I haven’t done manuscript coaching. I really enjoy personally doing manuscript coaching for people. That’s one of my favorite if they’re like, hey, I have this manuscript. I finished it. I really need to be coached through to make sure I have everything there. Or they’re coming to me and they’re like, I have a book idea. And I’m like, good, you haven’t started ha. And then I’m like, hand me everything and I’ll just coach them through that. When I’ve been on the receiving end of coaching, it’s usually more of an accountability side where I’m like, here’s what I need to hit. Here’s what I need to do. I haven’t done a manuscript one, and I kind of want to at some point be like, here’s my crazy brain, help me. Maybe they would keep me on track and I wouldn’t be as pantsing as I am. That’s a lie. I probably would, like, murder my coach if they tried to make me plot. That’s another thing. Definitely talk to your coach and see if they do plotting or panting or plantsing or puzzling, whichever one you call it and see if they’re good with it. I do both. I will teach people through pantsing it. I’ve had some who are like, hey, I don’t want to plot a single thing. This was the idea that popped into my brain and I want to talk it out and we’re going to go over this. And I’m like, sure, let’s do it. And then I ask like 7 billion questions about it. And then they’re like, oh my God, let me go write my book. And I’m like, bye. And then there’s people who are like, I need every chapter plotted. And I’m like, wow, this is boring, but let’s do it in my opinion as a pantser. So definitely that is a big thing when you are going for a coach to ask them, do you work with pantsers or are you going to consistently make me plot if you are a pantser? Because that is I went to one person who was like, we need to plot everything. And I was like, no. I was like, that is not how my brain works. I’m sorry. So definitely make sure that you ask them that question in your your relationship questionnaire.
V.E. Griffith 00:14:55
Well, that sounds good. Yeah. My my thing has has gravitated toward manuscript coaching. And when I have the occasional manuscript client, I really like it if they have finished the first draft and gone over it themselves at least once. And that way I can help them polish it. But it winds up being, in some ways, I think less frustrating because they’ve already got the hard work done. For me, the first draft is always the painful hard thing. And then we can work specifically on the revision and look at sort of my specialties, which are the nitty gritty details of the sentences of the sentence structure and looking at tightening that sort of thing. So that’s usually what I run into and what I work with. So I really enjoy it, and I’m looking forward to the next opportunity to do that.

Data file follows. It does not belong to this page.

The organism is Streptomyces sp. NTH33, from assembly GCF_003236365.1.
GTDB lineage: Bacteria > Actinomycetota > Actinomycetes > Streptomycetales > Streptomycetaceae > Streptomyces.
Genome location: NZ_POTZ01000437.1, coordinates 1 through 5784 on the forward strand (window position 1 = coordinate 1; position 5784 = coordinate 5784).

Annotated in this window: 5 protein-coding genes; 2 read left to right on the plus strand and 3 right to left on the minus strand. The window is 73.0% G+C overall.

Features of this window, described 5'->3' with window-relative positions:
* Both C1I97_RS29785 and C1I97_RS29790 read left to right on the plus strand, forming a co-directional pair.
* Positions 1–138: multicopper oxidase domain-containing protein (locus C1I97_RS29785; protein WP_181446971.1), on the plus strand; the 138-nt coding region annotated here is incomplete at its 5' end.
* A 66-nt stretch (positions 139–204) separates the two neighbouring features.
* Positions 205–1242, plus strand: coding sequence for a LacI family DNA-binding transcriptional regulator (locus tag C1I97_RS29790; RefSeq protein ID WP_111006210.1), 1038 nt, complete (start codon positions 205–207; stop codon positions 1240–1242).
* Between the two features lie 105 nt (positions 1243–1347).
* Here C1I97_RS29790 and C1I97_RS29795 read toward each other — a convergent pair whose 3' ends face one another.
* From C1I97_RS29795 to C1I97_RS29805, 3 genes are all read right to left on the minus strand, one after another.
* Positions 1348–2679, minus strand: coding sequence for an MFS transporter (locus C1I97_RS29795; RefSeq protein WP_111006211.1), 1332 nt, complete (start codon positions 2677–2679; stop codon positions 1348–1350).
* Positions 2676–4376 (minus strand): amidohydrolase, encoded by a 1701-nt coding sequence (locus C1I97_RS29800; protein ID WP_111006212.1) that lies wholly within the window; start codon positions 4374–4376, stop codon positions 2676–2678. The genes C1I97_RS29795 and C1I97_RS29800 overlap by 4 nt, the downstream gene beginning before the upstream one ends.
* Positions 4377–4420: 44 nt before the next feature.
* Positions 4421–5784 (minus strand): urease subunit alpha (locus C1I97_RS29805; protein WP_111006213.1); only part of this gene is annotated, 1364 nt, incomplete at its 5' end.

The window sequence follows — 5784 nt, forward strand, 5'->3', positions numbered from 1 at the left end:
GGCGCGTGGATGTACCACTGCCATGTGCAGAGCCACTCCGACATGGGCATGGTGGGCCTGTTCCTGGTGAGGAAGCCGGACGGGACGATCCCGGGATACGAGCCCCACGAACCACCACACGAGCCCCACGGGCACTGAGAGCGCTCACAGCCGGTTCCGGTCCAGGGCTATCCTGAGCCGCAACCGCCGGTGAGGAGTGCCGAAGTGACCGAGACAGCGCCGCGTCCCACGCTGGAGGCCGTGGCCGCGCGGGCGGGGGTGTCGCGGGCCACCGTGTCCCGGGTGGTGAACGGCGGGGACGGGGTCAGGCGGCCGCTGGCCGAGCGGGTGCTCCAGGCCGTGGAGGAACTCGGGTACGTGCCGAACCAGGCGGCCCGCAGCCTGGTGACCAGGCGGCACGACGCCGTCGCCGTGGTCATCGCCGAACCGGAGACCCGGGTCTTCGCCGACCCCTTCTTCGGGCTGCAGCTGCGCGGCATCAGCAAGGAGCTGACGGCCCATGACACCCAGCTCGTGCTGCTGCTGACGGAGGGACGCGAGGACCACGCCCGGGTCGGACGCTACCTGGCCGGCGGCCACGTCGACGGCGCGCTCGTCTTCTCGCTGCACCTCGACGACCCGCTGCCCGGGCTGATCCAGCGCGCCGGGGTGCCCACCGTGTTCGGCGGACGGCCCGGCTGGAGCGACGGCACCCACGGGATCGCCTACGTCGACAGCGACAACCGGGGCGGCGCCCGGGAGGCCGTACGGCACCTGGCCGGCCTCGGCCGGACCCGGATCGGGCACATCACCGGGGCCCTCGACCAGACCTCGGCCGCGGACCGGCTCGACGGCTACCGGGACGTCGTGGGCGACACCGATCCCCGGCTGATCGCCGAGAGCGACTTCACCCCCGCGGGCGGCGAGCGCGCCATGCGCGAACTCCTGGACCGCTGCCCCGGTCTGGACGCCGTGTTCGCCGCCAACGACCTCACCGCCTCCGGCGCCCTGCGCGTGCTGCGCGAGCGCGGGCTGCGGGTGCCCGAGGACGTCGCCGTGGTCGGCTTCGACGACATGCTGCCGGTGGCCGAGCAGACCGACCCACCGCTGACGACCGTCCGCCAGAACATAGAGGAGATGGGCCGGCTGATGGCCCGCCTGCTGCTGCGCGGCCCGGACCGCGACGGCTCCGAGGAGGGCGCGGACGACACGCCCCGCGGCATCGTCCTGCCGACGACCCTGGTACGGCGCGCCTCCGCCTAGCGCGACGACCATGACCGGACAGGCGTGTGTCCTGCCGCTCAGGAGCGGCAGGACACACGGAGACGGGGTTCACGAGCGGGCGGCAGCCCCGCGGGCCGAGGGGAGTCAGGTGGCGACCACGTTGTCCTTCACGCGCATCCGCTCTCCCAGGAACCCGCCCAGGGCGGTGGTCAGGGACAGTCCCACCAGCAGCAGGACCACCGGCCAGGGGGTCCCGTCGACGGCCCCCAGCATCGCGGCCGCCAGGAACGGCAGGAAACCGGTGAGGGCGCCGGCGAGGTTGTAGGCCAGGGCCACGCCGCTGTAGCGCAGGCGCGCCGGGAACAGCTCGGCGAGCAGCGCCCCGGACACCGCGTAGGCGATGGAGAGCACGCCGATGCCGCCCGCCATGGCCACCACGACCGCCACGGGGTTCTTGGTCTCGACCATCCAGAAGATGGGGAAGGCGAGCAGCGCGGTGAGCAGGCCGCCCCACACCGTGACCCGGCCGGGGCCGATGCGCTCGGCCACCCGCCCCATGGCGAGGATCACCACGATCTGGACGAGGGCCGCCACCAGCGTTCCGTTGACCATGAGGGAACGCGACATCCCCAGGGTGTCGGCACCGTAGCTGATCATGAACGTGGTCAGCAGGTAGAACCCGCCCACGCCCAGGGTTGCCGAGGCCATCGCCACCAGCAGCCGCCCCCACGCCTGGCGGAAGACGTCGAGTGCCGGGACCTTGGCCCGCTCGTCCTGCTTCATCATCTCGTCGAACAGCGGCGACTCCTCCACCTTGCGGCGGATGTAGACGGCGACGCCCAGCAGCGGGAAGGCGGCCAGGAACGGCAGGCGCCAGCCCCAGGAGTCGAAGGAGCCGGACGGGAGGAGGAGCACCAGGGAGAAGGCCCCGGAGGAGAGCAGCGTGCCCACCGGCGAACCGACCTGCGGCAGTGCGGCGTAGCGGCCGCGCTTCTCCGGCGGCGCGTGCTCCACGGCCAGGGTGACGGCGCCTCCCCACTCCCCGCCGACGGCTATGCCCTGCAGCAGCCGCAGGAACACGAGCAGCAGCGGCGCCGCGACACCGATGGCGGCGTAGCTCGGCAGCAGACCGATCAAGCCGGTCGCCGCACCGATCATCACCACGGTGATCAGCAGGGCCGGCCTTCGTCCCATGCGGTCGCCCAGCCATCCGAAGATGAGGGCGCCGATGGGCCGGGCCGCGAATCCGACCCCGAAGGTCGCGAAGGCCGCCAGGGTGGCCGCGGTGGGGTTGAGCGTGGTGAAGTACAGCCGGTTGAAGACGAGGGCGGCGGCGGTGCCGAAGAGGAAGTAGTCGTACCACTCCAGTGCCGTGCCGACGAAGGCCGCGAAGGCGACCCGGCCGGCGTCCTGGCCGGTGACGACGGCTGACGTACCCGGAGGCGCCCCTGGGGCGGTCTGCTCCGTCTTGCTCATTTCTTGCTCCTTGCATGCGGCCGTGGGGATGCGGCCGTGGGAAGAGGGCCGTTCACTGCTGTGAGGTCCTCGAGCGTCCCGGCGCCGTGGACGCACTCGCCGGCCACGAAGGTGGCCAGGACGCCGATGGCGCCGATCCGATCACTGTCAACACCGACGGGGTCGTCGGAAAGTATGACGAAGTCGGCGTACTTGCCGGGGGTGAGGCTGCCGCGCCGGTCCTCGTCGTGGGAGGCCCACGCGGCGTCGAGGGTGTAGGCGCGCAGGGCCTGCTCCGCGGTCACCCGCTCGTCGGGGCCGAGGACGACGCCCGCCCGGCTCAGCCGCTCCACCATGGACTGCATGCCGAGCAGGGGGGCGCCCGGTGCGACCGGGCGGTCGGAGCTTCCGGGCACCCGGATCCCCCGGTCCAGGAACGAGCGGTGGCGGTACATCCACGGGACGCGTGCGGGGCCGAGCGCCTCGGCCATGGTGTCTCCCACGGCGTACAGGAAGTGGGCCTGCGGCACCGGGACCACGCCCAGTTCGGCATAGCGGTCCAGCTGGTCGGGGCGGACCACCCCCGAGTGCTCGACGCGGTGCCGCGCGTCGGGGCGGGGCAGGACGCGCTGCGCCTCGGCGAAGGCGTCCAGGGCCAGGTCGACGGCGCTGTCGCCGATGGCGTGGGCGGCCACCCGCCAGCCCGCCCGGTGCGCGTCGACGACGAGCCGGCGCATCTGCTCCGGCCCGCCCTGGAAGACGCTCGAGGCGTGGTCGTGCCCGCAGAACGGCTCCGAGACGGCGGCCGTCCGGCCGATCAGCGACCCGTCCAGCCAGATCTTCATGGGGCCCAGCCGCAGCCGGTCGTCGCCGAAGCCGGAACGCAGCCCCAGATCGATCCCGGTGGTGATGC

Miss Catherine M.H. 00:15:45
Yeah, and see, I like them where, like I said, the beginning of that section, where they have finished draft zero/one, and they’re like, Help. And I’m like, yes. And that would be before you get really into the nitty gritty editing. This is where I’m like cool. We get to add scenes. Because I’m an over-writer. We will get to add stuff. Interesting. I’ll have to ship them over to you after I work with them.
V.E. Griffith 00:16:17
I would love that. Okay. Do we have anything else before we let it go?
Miss Catherine M.H. 00:16:24
V.E. Griffith 00:16:28
Okay, then we will sign off for this week and see everybody on the next episode. Thanks very much.
Miss Catherine M.H. 00:16:35
Thank you so much for joining us. For today’s episode, you can find every episode on your favorite podcast player and on YouTube. For transcripts, please visit our website at revisionwizards.com. They go live the same day as our episodes.
V.E. Griffith 00:16:51
If you’d like to reach out to us separately, you can find me at vegriffith.com and Miss Catherine scribes-pen.com.
Miss Catherine M.H. 00:17:00